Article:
Portugal’s keeper also received a card, as well as the Portuguese left back for a rough tackle. Deco was then sent off on the 78th minute after time-wasting, following a foul Dutch player Cocu who escaped receiving a yellow card. Van Bronckhorst also saw red in injury time when he was sent off after the ref issued him with another booking.

There were four red cards and sixteen yellow cards issued during the game. And although the match did not need to be abandoned, this was a world record for the number of cards displayed in an international competition. Valentine Ivanov, the game’s referee, was later barred from officiating any further matches in the tournament.

British Abandoned Matches

UK Flag and Blue Panelled Football

Aside from the Battle of Bramall Lane mentioned, there have been some other rather rowdy matches to have taken place back in the UK and we’ll check out some examples of games that have broken records for the number of red cards that have been shown.

Chesterfield v Plymouth Argyle (1997)

The English record was set on 22nd February 1997 in the contest between Chesterfield and Plymouth Argyle. The game was dubbed the Battle of Saltergate (you might be noticing a theme to the nicknames these games earn!). This fixture saw five red cards being dealt out. The match was tense from the start. An Argyle player was sent off in the 36th minute for a reckless challenge on Chesterfield’s Chris Beaumont.

Plymouth led 2-1 going into the final minutes of the game before Chesterfield won a corner. A bad elbow to Argyle goalkeeper, former Liverpool star Bruce Grobbelaar, rendered him unconscious. This led to a mass brawl with players and even fans attempting to get involved. As a result, two Argyle players and two Chesterfield players were sent for an early bath, including future Bolton and England player Kevin Davies. Argyle held on for the win but both clubs were fined in the aftermath.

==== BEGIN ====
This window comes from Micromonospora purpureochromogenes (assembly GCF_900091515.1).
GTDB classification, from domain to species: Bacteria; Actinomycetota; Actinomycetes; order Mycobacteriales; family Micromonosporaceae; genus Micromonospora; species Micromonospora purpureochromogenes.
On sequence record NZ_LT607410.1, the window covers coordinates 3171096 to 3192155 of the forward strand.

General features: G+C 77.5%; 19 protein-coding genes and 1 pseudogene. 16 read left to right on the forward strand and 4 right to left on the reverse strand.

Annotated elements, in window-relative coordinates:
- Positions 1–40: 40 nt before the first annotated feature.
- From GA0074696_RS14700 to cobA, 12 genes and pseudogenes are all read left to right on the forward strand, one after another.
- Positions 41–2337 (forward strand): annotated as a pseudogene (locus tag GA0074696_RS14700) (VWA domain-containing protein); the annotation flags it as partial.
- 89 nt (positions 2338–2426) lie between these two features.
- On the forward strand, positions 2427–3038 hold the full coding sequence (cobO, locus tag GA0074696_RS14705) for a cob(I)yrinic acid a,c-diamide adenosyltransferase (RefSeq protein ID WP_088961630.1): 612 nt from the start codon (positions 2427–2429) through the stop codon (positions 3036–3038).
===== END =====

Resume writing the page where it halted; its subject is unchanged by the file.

Bristol Rovers v Wigan Athletic (1997)

Bristol Rovers against Wigan was also a tense encounter that occurred 10 months after the Plymouth versus Chesterfield match. It took place in December 1997, and saw a record-equalling five red cards across the match. A Bristol Rovers defender was sent off for a second yellow card early in the first half, and a brawl near the goalmouth saw one Wigan player and two Bristol Rovers players sent off. All of this happened before the break. It would not be the last time the referee would slap a player with a red card, however. Rovers received another red card late in the second half as a result of a second booking.

It can therefore be said that Football is not always a game of respect, with teams sometimes losing it in the heat of the moment. It can obviously be argued that football is no longer as physical and assertive as it was in the past, with a greater onus placed on tactics and skill. But that does not mean that anomalies will not occur, with uncontrollable brawls on the pitch and hard two-footed tackles resulting in players seeing red with relative regularity.